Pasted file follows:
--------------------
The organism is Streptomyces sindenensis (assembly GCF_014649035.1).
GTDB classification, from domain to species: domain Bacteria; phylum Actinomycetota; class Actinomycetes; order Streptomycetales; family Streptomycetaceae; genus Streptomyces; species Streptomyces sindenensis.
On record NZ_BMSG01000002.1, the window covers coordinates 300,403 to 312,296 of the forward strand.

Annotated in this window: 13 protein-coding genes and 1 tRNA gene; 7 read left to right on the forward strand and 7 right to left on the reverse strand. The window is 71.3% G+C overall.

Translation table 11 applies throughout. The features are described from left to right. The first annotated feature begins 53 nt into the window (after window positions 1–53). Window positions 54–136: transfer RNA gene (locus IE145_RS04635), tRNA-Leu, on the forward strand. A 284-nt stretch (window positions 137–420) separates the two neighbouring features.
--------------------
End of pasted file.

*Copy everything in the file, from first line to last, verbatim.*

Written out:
The organism is Streptomyces sindenensis (assembly GCF_014649035.1).
GTDB classification, from domain to species: domain Bacteria; phylum Actinomycetota; class Actinomycetes; order Streptomycetales; family Streptomycetaceae; genus Streptomyces; species Streptomyces sindenensis.
On record NZ_BMSG01000002.1, the window covers coordinates 300,403 to 312,296 of the forward strand.

Annotated in this window: 13 protein-coding genes and 1 tRNA gene; 7 read left to right on the forward strand and 7 right to left on the reverse strand. The window is 71.3% G+C overall.

Translation table 11 applies throughout. The features are described from left to right. The first annotated feature begins 53 nt into the window (after window positions 1–53). Window positions 54–136: transfer RNA gene (locus IE145_RS04635), tRNA-Leu, on the forward strand. A 284-nt stretch (window positions 137–420) separates the two neighbouring features.